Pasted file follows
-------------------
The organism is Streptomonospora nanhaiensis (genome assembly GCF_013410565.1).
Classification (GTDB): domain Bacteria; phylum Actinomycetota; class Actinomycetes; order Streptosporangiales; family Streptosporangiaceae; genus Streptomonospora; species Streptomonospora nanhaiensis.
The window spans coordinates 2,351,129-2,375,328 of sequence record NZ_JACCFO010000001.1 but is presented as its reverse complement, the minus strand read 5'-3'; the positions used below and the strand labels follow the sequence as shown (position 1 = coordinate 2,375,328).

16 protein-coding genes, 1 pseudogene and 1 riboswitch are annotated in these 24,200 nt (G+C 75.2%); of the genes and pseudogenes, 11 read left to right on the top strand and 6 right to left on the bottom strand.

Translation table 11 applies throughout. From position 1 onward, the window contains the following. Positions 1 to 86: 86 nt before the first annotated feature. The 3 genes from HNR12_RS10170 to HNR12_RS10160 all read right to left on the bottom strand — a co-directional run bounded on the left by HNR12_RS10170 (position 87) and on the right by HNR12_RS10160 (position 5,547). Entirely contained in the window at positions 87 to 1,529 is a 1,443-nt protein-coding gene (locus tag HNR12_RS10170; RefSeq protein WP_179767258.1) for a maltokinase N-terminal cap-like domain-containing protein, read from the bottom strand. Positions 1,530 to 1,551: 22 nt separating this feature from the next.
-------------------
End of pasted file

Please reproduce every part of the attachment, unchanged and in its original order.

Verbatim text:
The organism is Streptomonospora nanhaiensis (genome assembly GCF_013410565.1).
Classification (GTDB): domain Bacteria; phylum Actinomycetota; class Actinomycetes; order Streptosporangiales; family Streptosporangiaceae; genus Streptomonospora; species Streptomonospora nanhaiensis.
The window spans coordinates 2,351,129-2,375,328 of sequence record NZ_JACCFO010000001.1 but is presented as its reverse complement, the minus strand read 5'-3'; the positions used below and the strand labels follow the sequence as shown (position 1 = coordinate 2,375,328).

16 protein-coding genes, 1 pseudogene and 1 riboswitch are annotated in these 24,200 nt (G+C 75.2%); of the genes and pseudogenes, 11 read left to right on the top strand and 6 right to left on the bottom strand.

Translation table 11 applies throughout. From position 1 onward, the window contains the following. Positions 1 to 86: 86 nt before the first annotated feature. The 3 genes from HNR12_RS10170 to HNR12_RS10160 all read right to left on the bottom strand — a co-directional run bounded on the left by HNR12_RS10170 (position 87) and on the right by HNR12_RS10160 (position 5,547). Entirely contained in the window at positions 87 to 1,529 is a 1,443-nt protein-coding gene (locus tag HNR12_RS10170; RefSeq protein WP_179767258.1) for a maltokinase N-terminal cap-like domain-containing protein, read from the bottom strand. Positions 1,530 to 1,551: 22 nt separating this feature from the next.